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A Resonance for William Styron

Gabriele Annan, 7 November 1985

Savage Grace 
by Natalie Robins and Steven Aronson.
Gollancz, 473 pp., £10.95, October 1985, 0 575 03738 5
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... There are some known names: Cecil Beaton, Jasper Johns, James Jones, John Mortimer, Patricia Neal, William Styron, Andy Warhol. Among the rest are antique dealers, decorators, magazine editors, a ‘freelance music co-ordinator for fashion shows’, a princess ‘internationally concerned with matters of spiritual evolution’, an extraordinarily large ...

I adore your moustache

James Wolcott: Styron’s Letters, 24 January 2013

Selected Letters of William Styron 
edited by Rose Styron and R. Blakeslee Gilpin.
Random House, 643 pp., £24.99, December 2012, 978 1 4000 6806 7
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... subject to bring up with him, but it didn’t interest him very much. All the while, host Bill Styron looking a bit subdued as usual these days; we talked about Randall Jarrell’s possible suicide, Bill’s own depression. And I talked to him about William James’s own breakdown and his resuscitation through ...

McGahern’s Ireland

D.J. Enright, 8 November 1979

The Pornographer 
by John McGahern.
Faber, 252 pp., £4.95
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... William Styron is reported as defending the sexual activity in his recent Sophie’s Choice on the grounds that ‘the battle to write explicitly about sex was fought long and hard. We must never begin to surrender that victory.’ The argument strikes one as considerably less silly when removed to the context of John McGahern’s fiction ...

Literary Supplements

Karl Miller, 21 March 1991

by Denis Donoghue.
Cape, 193 pp., £12.99, March 1991, 0 224 03084 1
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Darkness Visible 
by William Styron.
Cape, 84 pp., £8.99, March 1991, 0 224 03045 0
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... that anti-semitism has been, among other things, Christian. ‘I could never understand how William Empson, a poet and critic I revere, could hate Christians and especially Catholics, thinking their religion nothing but a sordid cult of blood and sacrifice. Christ’s blood was the form of his own suffering, he didn’t recommend bloodletting for other ...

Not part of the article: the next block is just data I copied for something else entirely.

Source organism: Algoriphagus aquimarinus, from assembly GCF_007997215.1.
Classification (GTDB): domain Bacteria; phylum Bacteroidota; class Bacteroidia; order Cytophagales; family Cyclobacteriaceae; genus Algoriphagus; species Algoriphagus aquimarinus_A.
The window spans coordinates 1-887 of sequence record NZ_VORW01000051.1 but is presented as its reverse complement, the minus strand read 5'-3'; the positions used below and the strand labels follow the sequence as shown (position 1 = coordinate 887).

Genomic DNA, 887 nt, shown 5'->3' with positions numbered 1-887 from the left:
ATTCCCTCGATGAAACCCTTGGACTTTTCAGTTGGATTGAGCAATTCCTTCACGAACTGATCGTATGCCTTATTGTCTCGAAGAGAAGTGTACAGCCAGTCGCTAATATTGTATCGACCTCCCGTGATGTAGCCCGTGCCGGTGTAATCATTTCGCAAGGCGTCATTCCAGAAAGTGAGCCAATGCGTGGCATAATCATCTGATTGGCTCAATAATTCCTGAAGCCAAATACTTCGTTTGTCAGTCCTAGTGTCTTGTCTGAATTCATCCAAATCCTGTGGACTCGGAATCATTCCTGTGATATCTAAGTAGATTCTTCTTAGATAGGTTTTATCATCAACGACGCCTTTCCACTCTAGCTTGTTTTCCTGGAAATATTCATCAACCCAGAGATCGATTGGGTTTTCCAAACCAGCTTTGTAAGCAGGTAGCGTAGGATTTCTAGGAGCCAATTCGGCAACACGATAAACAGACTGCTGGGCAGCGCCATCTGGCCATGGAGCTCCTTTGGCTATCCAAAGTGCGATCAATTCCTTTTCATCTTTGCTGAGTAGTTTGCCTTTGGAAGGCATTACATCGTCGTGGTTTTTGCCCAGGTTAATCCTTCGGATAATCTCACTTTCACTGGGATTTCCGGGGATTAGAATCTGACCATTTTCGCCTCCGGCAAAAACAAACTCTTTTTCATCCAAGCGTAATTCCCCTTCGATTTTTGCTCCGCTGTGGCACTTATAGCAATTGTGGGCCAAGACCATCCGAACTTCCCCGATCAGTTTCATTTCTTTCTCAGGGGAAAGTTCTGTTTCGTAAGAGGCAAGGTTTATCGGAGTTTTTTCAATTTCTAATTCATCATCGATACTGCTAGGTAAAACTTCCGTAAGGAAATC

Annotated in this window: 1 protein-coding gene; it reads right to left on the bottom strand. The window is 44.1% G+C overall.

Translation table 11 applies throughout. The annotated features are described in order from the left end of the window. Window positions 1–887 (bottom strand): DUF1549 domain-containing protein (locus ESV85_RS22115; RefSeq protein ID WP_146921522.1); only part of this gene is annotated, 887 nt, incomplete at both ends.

In qualified praise of Stephen Vizinczey

Bryan Appleyard, 24 July 1986

Truth and Lies in Literature: Reviews and Essays 
by Stephen Vizinczey.
Hamish Hamilton, 399 pp., £12.95, June 1986, 0 241 11805 0
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In Praise of Older Women: The Amorous Recollections of A.V. 
by Stephen Vizinczey.
Hamish Hamilton, 192 pp., £8.95, February 1985, 0 241 11378 4
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... He has views, he shouts, cajoles, threatens and sneers. He worships Kleist and Stendhal, loathes William Styron and Sainte-Beuve, is conspicuously silent about Flaubert and seems to have a love-hate relationship with Nabokov. He delights in summoning up his rhetoric of loathing for the Nazis and the Mafia and in distilling hard, frequently paradoxical ...


Ian Hamilton: New New Grub Street, 3 February 1983

... supper they gave in 1957, for example, was attended by Norman Mailer, Katherine Anne Porter and William Styron.’ The authors call people who want to know this kind of thing ‘literary travellers’ and they plead that such travellers have in the past been handicapped by the lack of a guidebook that covered the whole of the United States. Well, I’m ...

From under the Duvet

Anna Vaux, 4 September 1997

Out Of Me: The Story of a Postnatal Breakdown 
by Fiona Shaw.
Viking, 224 pp., £15.99, April 1997, 0 670 87104 4
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... and compares herself to Elizabeth Bishop, Sylvia Plath, Charlotte Perkins Gilman, Margery Kempe, William Styron. Significantly, the book she finds most helpful is The Words to Say It by Marie Cardinal, an account of her breakdown which Cardinal has since admitted to making up. It doesn’t matter, Shaw says, if Cardinal invented it all. What matters is ...

Full of Hell

Fatema Ahmed: James Salter, 5 February 2004

by James Salter.
Harvill, 208 pp., £10.99, August 2003, 1 86046 925 6
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Light Years 
by James Salter.
Vintage, 320 pp., £6.99, August 2003, 0 09 945022 4